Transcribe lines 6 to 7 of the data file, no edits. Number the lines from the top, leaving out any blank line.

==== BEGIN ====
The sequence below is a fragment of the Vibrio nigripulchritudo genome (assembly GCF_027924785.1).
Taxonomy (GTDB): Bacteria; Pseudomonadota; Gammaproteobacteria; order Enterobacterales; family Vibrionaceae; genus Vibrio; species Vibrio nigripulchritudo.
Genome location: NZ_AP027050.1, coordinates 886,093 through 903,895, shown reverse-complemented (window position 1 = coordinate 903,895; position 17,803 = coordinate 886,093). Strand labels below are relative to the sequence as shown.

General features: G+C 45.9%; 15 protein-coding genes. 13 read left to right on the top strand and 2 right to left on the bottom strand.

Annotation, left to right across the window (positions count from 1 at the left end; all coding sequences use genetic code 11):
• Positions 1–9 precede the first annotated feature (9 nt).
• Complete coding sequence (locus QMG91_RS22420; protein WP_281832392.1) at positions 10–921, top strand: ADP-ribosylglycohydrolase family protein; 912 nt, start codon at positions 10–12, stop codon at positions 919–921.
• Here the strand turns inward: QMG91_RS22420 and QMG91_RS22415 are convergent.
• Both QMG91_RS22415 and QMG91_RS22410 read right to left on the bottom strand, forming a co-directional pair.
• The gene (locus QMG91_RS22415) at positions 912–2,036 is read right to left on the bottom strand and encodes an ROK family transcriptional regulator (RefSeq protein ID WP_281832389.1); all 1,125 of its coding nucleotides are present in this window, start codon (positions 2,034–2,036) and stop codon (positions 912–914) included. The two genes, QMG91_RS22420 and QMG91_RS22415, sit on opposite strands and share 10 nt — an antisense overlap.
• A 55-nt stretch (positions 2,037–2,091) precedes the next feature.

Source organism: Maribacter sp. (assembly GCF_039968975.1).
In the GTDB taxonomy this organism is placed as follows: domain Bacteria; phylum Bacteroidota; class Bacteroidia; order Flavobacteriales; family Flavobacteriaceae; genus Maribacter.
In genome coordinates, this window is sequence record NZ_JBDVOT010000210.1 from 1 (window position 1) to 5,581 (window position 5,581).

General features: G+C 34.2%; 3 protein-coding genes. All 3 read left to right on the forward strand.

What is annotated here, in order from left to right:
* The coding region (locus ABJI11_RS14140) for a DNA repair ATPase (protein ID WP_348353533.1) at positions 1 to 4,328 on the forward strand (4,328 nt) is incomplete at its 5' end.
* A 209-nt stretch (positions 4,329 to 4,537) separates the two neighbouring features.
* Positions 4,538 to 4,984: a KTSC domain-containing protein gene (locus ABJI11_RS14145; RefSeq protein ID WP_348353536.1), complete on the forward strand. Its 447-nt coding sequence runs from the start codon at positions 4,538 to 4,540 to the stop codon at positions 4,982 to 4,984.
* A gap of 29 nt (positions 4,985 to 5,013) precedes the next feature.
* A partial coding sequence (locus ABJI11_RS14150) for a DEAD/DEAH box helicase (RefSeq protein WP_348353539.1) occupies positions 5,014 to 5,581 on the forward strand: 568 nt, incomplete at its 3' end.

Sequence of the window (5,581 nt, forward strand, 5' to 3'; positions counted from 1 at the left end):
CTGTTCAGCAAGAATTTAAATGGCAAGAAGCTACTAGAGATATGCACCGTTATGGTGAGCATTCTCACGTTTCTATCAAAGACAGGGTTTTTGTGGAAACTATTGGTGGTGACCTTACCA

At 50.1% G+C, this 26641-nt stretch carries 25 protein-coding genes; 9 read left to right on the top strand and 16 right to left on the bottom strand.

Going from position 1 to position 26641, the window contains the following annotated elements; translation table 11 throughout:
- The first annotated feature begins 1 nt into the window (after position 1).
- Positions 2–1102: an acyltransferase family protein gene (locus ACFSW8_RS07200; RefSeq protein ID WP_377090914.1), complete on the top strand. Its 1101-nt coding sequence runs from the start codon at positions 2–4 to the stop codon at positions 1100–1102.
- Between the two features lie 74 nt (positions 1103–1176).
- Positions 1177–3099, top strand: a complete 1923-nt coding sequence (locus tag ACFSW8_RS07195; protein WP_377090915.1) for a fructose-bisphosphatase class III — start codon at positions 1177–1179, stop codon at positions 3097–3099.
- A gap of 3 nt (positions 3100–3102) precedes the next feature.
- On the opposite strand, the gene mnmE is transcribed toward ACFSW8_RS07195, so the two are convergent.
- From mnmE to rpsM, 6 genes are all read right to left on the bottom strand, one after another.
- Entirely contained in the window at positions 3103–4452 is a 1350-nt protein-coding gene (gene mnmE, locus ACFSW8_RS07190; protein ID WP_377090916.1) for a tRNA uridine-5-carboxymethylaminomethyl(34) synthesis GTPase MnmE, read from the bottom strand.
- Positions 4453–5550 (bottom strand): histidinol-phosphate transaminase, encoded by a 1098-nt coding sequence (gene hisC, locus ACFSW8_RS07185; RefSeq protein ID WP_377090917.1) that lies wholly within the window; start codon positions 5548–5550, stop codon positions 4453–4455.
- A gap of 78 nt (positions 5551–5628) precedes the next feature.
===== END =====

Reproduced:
• Positions 1–9 precede the first annotated feature (9 nt).
• Complete coding sequence (locus QMG91_RS22420; protein WP_281832392.1) at positions 10–921, top strand: ADP-ribosylglycohydrolase family protein; 912 nt, start codon at positions 10–12, stop codon at positions 919–921.